Here are all these misfits. What do we do with them? We say, first of all, We will keep you from now on at £22 a week. If necessary, we will keep your wife and children. We will disrupt your marital life, giving you an excuse for any improprieties by which you may be tempted. We will deprive the community of any advantage from your services. We will make it much more difficult for you to earn your living in the future than it was in the past." Could anything be more stupid? Can we believe that it is necessary to treat more than a fraction of these people in that way for the protection of the rest of us? Is it not merely a habit that we have got into, like standing a child in the corner because it is the shortest and simplest way of expressing some irritation, anger or rejection of the behaviour concerned?

I believe that Her Majesty's Government now have an opportunity which may not recur, to make a drastic change in the whole policy of sentencing in this country. It is amazing how practical the British people are and, whereas you might never persuade them—I was going to say "in a month of Sundays"—that the present policy of sentencing was wrong in itself, they can understand the overcrowding of the prisons. So I hope that Her Majesty's Government will make the very most of their opportunity to bring about a real change.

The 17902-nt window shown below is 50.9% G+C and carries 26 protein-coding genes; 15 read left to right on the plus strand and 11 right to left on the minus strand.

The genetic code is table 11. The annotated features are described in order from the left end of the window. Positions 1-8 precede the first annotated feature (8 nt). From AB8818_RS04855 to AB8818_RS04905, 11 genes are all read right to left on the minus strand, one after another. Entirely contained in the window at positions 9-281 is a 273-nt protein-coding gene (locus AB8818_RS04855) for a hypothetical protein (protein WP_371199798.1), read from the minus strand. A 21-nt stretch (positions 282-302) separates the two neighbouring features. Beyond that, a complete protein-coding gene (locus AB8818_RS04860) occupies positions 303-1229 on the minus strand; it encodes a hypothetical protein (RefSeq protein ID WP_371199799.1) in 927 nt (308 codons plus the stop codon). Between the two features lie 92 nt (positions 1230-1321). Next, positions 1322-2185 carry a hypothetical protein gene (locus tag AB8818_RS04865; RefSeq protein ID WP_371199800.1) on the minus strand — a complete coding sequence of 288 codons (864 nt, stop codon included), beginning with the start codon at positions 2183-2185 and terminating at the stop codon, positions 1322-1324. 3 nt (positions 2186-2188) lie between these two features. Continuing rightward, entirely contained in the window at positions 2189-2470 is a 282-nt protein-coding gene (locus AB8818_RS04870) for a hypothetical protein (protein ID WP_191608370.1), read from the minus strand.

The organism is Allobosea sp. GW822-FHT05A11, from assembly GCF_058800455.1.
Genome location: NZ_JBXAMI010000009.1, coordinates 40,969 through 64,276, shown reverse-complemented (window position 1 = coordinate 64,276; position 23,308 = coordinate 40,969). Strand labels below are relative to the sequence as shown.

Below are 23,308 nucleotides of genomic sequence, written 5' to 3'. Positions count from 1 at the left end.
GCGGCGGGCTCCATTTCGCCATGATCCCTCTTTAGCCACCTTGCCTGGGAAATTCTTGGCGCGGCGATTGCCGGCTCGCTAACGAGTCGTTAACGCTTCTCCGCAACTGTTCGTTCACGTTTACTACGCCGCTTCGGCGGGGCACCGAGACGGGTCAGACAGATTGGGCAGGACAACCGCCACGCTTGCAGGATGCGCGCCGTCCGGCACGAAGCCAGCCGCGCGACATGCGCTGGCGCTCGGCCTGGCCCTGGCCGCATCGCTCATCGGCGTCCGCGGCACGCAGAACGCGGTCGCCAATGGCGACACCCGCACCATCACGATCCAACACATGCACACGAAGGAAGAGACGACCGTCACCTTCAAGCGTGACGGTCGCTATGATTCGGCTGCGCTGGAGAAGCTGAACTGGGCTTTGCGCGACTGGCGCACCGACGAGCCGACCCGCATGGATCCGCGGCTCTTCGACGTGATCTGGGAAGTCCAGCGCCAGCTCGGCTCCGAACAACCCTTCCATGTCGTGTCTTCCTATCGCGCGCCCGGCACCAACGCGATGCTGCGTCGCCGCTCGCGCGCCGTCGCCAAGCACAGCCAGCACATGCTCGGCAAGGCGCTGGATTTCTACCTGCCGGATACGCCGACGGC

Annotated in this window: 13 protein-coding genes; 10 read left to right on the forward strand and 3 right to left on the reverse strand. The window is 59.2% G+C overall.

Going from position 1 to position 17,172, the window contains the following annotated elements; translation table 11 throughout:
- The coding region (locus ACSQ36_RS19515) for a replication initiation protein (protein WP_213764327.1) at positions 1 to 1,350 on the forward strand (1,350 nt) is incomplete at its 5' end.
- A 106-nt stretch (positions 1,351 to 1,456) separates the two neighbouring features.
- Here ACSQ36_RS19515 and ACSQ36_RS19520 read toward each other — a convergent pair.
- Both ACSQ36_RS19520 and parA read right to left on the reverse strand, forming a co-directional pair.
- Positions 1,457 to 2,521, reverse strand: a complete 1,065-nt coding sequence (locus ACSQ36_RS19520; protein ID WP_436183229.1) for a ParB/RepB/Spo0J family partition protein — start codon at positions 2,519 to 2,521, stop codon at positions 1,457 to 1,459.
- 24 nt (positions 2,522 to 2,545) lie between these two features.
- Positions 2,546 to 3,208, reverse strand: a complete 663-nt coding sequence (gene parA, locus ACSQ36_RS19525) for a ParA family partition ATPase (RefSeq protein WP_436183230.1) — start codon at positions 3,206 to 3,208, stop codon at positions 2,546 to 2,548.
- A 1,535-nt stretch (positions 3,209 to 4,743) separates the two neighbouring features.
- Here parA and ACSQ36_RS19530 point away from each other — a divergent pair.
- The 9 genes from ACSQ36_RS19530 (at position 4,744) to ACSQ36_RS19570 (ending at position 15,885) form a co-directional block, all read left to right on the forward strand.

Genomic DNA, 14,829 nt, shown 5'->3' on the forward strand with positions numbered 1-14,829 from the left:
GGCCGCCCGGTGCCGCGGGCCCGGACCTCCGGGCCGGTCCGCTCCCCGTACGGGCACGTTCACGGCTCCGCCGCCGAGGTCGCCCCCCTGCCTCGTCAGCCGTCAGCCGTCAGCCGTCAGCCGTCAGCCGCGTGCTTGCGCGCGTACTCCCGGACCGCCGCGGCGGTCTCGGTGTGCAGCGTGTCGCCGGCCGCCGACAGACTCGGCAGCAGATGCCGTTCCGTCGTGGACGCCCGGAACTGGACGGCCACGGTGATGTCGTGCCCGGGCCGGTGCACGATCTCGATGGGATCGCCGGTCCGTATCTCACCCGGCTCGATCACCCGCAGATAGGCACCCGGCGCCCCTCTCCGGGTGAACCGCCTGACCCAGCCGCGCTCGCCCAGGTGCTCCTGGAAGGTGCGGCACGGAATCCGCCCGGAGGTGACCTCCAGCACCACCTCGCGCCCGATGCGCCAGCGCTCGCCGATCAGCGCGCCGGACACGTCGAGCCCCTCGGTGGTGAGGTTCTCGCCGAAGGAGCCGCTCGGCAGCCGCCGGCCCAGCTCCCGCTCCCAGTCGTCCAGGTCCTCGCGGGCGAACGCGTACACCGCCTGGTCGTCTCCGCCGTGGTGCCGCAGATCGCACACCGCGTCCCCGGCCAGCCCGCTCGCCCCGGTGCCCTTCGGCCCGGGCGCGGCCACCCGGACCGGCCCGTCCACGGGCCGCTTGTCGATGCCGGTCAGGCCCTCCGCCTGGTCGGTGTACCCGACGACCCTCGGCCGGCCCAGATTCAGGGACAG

We have to develop or invent a whole range of non-custodial penalties, perhaps on the lines of those adumbrated in the Wootton Report. I should very much like to think that the proposal in that Report of community service could be an answer, or a partial answer, to this problem. But I am very much afraid that it might turn out to be rather like Lloyd George's scheme for public works during the unemployment of the 'thirties, in that you would never find the right work available at the right time and in the right place. That is the danger. I do not know whether it is possible to find an answer to that.

I am much more attracted by other proposals, such as weekend custody and the hostel system. I thought that the noble Lord. Lord Windlesham, in speaking for the Government, turned aside a little too hurriedly from the weekend system. He seemed to be assuming that, if the weekend system was used, you would have to give as many weekends as made up the total sentence which would otherwise have been given. I do not think that is so at all. Instead of telling a man that he would be in prison for a month, you would tell him that he would work in the ordinary way for a month but that his weekends would be spent in prison. I know that there would be difficulties about the staffing of the prisons if that suggestion were adopted, but if we made a really radical change we might be able to find room for those people.